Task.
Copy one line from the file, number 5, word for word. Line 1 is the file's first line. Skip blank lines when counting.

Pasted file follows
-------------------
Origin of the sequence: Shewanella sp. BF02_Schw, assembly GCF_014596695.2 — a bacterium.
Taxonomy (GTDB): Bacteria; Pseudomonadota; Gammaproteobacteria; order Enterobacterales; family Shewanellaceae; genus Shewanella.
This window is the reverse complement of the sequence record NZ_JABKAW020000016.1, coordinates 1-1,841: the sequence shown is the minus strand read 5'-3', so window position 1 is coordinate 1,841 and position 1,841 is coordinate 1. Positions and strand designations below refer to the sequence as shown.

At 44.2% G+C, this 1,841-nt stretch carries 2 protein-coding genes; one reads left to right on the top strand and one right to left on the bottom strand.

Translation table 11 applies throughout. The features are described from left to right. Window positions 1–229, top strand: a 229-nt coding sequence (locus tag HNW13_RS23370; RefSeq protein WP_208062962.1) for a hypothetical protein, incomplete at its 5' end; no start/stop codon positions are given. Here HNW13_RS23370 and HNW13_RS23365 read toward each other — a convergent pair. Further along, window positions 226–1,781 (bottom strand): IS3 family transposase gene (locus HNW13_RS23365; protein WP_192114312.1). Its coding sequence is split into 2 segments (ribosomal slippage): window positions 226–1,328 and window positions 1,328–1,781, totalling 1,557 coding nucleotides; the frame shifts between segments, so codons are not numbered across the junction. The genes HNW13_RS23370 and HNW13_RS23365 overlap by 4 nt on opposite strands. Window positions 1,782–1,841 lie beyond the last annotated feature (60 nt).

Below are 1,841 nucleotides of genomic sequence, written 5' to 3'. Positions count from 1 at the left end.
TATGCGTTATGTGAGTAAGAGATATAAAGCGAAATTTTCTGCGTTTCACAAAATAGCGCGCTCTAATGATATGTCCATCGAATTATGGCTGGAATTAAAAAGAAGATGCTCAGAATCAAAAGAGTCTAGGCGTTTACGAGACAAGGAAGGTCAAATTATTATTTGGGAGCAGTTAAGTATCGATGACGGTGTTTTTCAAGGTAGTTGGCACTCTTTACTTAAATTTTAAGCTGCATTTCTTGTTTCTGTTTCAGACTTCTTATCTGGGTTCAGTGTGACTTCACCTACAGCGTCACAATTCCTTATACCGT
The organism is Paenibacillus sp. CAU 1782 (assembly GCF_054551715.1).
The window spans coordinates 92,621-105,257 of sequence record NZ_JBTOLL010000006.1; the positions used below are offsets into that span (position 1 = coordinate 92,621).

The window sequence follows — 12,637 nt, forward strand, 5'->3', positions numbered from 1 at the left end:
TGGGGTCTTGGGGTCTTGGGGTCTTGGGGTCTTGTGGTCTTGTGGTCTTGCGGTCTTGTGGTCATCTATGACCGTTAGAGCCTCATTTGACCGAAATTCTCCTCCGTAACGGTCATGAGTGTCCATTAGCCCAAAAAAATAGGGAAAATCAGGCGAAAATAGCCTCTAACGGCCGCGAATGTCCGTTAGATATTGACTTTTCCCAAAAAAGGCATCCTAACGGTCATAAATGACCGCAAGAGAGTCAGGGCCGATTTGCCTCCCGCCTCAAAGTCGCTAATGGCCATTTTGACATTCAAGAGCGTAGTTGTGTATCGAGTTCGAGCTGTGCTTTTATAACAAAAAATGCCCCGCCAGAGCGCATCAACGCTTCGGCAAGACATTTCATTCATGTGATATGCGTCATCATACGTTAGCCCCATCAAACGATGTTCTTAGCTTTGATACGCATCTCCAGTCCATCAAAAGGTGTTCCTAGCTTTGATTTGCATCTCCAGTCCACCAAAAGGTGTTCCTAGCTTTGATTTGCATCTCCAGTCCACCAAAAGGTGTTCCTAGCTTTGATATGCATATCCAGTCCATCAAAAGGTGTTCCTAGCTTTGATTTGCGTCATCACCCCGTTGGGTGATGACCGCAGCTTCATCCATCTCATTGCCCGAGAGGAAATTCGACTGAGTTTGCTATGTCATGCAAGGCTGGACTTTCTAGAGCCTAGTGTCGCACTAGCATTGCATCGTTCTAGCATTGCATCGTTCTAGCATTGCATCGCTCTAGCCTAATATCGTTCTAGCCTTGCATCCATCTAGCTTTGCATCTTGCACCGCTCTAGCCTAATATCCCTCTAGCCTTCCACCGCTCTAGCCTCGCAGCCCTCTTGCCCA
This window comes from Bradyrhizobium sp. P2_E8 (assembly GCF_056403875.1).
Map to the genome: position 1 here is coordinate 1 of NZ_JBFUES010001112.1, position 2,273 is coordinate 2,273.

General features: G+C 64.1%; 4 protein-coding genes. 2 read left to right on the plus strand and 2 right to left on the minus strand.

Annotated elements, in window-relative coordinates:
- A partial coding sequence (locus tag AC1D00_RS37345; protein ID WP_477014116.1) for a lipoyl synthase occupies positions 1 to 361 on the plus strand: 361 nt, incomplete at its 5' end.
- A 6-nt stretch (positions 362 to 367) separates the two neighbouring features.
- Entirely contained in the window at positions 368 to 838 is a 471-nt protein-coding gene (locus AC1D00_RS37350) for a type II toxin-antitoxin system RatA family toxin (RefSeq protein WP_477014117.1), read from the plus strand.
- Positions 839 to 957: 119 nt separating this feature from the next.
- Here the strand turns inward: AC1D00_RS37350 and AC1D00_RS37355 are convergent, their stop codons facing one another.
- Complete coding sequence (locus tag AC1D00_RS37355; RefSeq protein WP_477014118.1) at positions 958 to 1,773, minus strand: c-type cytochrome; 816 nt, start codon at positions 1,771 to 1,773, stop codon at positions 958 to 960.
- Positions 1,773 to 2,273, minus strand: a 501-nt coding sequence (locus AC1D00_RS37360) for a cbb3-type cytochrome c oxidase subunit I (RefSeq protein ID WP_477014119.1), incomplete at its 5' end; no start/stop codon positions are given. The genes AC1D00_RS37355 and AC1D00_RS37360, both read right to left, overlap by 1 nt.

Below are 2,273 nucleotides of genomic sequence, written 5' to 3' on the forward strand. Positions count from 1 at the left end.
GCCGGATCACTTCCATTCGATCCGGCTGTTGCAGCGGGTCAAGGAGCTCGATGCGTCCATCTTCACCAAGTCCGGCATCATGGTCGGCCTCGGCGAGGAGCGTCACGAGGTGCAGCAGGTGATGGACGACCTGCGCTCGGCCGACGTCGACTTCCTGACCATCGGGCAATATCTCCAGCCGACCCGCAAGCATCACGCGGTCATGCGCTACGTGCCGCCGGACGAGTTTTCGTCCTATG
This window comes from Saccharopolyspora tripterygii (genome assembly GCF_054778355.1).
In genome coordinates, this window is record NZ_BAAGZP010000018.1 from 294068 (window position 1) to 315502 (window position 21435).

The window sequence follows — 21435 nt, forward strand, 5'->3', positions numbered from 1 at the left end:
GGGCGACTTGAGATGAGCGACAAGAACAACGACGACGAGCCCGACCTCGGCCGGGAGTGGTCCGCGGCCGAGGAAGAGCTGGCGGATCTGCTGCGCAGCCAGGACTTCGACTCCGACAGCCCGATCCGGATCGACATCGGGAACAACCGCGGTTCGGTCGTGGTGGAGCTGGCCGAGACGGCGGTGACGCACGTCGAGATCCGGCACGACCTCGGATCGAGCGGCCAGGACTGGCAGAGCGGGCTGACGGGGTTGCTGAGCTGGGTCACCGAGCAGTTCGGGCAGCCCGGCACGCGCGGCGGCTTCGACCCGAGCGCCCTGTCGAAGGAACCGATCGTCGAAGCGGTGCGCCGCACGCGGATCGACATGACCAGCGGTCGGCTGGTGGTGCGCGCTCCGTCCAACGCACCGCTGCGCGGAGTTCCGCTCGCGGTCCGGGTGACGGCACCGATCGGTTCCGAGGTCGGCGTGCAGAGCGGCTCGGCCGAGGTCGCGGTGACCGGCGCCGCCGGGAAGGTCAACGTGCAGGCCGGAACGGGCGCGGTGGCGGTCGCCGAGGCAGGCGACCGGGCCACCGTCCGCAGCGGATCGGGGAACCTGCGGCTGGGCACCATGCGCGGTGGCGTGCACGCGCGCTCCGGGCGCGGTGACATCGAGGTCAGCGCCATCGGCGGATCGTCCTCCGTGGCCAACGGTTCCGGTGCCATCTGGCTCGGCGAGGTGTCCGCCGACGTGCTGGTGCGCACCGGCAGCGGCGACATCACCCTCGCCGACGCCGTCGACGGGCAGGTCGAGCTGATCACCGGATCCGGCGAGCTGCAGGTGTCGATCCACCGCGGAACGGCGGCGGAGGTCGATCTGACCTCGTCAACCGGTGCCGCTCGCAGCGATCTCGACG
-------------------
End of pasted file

Translation table 11 applies throughout. The features are described from left to right. Window positions 1–229, top strand: a 229-nt coding sequence (locus tag HNW13_RS23370; RefSeq protein WP_208062962.1) for a hypothetical protein, incomplete at its 5' end; no start/stop codon positions are given. Here HNW13_RS23370 and HNW13_RS23365 read toward each other — a convergent pair. Further along, window positions 226–1,781 (bottom strand): IS3 family transposase gene (locus HNW13_RS23365; protein WP_192114312.1). Its coding sequence is split into 2 segments (ribosomal slippage): window positions 226–1,328 and window positions 1,328–1,781, totalling 1,557 coding nucleotides; the frame shifts between segments, so codons are not numbered across the junction. The genes HNW13_RS23370 and HNW13_RS23365 overlap by 4 nt on opposite strands. Window positions 1,782–1,841 lie beyond the last annotated feature (60 nt).